The BLM reinitiated emergency rescue gather operations after U.S. District Court Judge, Larry R. Hicks, Reno, Nev. issued a decision ruling on Friday, July 16 in favor of the BLM and rescinded a temporary restraining order that had temporarily stopped gather operations.
The Tuscarora gather area encompasses the Owyhee, Rock Creek, and Little Humboldt Herd Management Areas (HMAs) located in northern Elko County, Nev. The BLM initiated gather operations within the Owyhee HMA on Saturday, July
10, and gathered 228 excess wild horses, but suspended operations on Sunday after it discovered that the wild horses had been suffering from a lack of water prior to being gathered.
As more information becomes available it will be posted at the website:
http://www.blm.gov/nv/st/en/fo/elko_field_office.html.  For further comments and questions, the public may call 1-866-468-7826.

Posted in BLM, Daily Posts, Tuscarora Wild Horse Gather | 12 Comments »

Tuscarora Gather & Facility Reports Sunday, July 18, 2010

Posted by Texas Mustang Project on July 18, 2010

Tuscarora Gather Reports 

Sunday, July 18 Emergency gather operations continue and by noon 142 animals, including 62 studs, 57 mares and 23 foals were gathered. The BLM is conducting daily fixed wing aerial reconnaissance to locate the bands and document the on-ground conditions of the wild horses and the public lands.  BLM specialists have reported seeing some horses down in certain areas within the Owyhee HMA. One horse died from neck injuries sustained in the temporary holding corral. 

37 studs were shipped to the Gunnison facility today; 91 animals, 49 mares and 42 foals were shipped to PVC. 

Gathered: 142 (as of noon) Deaths: 1, Total deaths 18 Shipped: 128, Total shipped: 369 

Saturday, July 17 Emergency gather operations began at 6:30 a.m., and by 8:30 a.m., 107 animals were gathered and temperatures were at 79 degrees F. Emergency gathering continued during the day bringing in a total of 192 animals: 68 studs, 79 mares and 45 foals. One foal was found dead due to complications related to water starvation/dehydration. One blind stud with broken teeth and two foals with deformed and crippled front legs with incurable lameness were euthanized. 75 studs were shipped to Gunnison Prison Wild Horse Training Facility at the Central Utah Correctional Facility in Gunnison, Utah. The Utah State Veterinarian will be at the facility to check the animals on arrival. 

Gathered: 192 Deaths: 4, Total deaths 17, 5-month-old colt, 25+ year-old stud, 3-month-old colt, 3-month-old colt

Shipped: 112 (37 mares and foals to PVC; 75 studs to Gunnison) Total shipped: 241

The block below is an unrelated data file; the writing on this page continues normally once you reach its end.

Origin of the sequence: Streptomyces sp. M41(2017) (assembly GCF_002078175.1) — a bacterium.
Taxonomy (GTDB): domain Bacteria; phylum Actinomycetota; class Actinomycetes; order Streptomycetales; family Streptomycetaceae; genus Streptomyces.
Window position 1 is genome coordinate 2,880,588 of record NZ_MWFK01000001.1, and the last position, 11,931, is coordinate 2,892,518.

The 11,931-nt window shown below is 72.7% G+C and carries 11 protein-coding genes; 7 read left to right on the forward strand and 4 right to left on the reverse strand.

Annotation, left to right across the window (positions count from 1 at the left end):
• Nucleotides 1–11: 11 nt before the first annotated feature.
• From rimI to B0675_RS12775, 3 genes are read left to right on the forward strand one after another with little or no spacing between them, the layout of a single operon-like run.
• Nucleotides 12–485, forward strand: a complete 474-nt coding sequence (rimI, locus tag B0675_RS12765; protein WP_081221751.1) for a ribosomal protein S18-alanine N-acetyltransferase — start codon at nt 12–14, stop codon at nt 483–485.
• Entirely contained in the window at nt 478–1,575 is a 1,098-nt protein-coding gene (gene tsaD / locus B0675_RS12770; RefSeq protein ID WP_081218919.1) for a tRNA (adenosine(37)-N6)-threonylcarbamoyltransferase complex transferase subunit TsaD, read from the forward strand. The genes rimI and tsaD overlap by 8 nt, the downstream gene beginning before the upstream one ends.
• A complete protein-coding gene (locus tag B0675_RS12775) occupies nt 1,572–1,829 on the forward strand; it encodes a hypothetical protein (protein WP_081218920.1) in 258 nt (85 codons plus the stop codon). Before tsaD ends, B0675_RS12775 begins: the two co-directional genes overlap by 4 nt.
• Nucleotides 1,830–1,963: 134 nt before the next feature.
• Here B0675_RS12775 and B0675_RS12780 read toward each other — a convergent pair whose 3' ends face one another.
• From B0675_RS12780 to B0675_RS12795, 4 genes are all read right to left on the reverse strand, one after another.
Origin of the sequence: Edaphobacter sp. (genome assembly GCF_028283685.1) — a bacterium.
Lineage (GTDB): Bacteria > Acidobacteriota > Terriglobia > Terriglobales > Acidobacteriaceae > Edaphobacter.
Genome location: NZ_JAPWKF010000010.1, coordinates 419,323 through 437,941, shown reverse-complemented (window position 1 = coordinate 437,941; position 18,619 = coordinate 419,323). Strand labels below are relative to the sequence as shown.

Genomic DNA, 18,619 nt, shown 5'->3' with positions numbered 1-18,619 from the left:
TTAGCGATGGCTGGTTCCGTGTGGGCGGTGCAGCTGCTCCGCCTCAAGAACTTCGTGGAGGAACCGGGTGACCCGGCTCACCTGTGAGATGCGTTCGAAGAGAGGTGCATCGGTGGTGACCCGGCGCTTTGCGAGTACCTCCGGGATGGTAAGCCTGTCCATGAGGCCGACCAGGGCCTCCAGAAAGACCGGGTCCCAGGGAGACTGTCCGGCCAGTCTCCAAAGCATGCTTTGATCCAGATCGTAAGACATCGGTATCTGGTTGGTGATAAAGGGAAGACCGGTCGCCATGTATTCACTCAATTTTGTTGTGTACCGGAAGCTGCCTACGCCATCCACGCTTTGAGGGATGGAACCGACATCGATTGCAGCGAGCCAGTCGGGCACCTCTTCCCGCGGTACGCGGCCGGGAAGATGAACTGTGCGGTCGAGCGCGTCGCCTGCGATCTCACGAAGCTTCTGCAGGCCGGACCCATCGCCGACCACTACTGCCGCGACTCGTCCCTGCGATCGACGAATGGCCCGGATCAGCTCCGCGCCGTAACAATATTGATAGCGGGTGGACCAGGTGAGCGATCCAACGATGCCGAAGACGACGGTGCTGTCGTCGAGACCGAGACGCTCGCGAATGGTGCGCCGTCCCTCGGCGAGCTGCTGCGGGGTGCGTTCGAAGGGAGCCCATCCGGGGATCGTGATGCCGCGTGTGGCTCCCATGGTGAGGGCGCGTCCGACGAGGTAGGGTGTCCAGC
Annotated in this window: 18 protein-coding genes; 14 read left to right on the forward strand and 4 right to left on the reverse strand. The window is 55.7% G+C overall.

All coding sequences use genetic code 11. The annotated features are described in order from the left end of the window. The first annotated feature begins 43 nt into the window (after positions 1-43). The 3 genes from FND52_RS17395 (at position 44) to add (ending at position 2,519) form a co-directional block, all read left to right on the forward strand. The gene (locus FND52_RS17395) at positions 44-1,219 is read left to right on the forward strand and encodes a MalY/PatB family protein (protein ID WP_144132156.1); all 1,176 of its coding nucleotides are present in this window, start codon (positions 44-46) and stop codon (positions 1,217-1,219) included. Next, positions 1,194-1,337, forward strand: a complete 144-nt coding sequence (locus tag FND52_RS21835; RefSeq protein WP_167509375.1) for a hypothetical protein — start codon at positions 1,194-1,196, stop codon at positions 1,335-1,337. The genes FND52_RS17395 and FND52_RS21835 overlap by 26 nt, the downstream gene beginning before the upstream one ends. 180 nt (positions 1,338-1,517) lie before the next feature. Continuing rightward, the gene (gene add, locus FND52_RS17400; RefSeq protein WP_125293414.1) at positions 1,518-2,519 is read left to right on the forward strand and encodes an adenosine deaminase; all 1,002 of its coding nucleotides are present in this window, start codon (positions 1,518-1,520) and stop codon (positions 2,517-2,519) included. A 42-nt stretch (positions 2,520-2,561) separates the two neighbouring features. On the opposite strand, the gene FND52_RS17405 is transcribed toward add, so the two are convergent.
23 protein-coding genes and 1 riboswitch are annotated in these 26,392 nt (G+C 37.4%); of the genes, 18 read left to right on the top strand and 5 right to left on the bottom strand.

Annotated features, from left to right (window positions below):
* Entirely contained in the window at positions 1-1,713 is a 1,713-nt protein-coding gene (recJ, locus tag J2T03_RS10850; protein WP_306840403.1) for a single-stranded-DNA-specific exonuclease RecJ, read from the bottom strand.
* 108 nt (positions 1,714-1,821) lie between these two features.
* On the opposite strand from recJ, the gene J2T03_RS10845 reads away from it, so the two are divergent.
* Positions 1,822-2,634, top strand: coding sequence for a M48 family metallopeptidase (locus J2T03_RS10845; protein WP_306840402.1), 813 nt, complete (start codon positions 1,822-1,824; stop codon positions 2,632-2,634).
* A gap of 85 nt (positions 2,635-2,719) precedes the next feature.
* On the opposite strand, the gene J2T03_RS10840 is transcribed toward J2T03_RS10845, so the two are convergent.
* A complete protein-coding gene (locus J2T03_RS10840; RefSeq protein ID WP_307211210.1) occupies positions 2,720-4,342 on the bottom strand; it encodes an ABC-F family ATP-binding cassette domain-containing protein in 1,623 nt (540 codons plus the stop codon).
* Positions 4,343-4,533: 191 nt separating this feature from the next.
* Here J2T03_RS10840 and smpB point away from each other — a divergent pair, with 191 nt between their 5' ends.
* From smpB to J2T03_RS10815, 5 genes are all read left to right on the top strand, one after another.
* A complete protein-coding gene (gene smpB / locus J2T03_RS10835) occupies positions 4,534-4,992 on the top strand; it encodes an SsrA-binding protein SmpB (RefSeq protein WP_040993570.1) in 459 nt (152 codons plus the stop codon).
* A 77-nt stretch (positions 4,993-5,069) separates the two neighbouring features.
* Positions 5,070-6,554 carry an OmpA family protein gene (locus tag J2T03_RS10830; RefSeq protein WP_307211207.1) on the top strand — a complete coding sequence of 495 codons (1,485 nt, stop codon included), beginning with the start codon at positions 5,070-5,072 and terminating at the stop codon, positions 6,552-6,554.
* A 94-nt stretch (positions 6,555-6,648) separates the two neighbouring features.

Friday, July 16 Gather operation were suspended until early afternoon after the District Court Judge ruling lifted an emergency temporary restraining order and denied a request for a temporary restraining order. The gather contractor brought in 54 animals, 18 studs; 26 mares; 10 foals. Gathered: 54 

Facility Reports

Saturday, July 17 Palomino Valley Facility
Thirty-seven horses from the Owyhee were received at 6 p.m., consisting of 13 wet mares, 4 dry mares, 8 foals and 12 studs.  No immediate health concerns were noted on arrival.  All animals unloaded from the trucks in stable condition and were placed inpens with grass hay, water and water with electrolytes.

Received: 37, Total at Facility: 165

Gunnison Prison Wild Horse Training Facility
The facility received 75 studs at 6:00 p.m.  Utah State Veterinarian Dr. Bruce King was on site when the horses arrived.  All the wild horses made the trip without incident and appear healthy with no problems after they were unloaded.  The animals were placed in pens where they can be monitored closely.  Grass hay and unlimited water was provided to each pen.  The horses all appeared alert and did not show signs of stress from dehydration.

Received: 75

Friday, July 16 Palomino Valley Facility
The Owyhee HMA horses appear to be in stable condition and are gaining energy and strength.  All have found the grass hay and water, including electrolyte fortified water that is being provided to all new horses. 

Thursday, July 15 Palomino Valley Facility
All mares and foals looked in stable condition at 6:30 a.m. The animals had consumed the hay that was fed on Wednesday and were drinking water.  At 9:30 a.m. one mare was noted in poor condition (dehydration).  She was removed from the pen but died shortly after on her own.  Remaining animals are all stable at this time.

Facility death: 1; 15-year-old mare (without foal)
Number of animals at PVC: 128

Wednesday, July 14 Palomino Valley Facility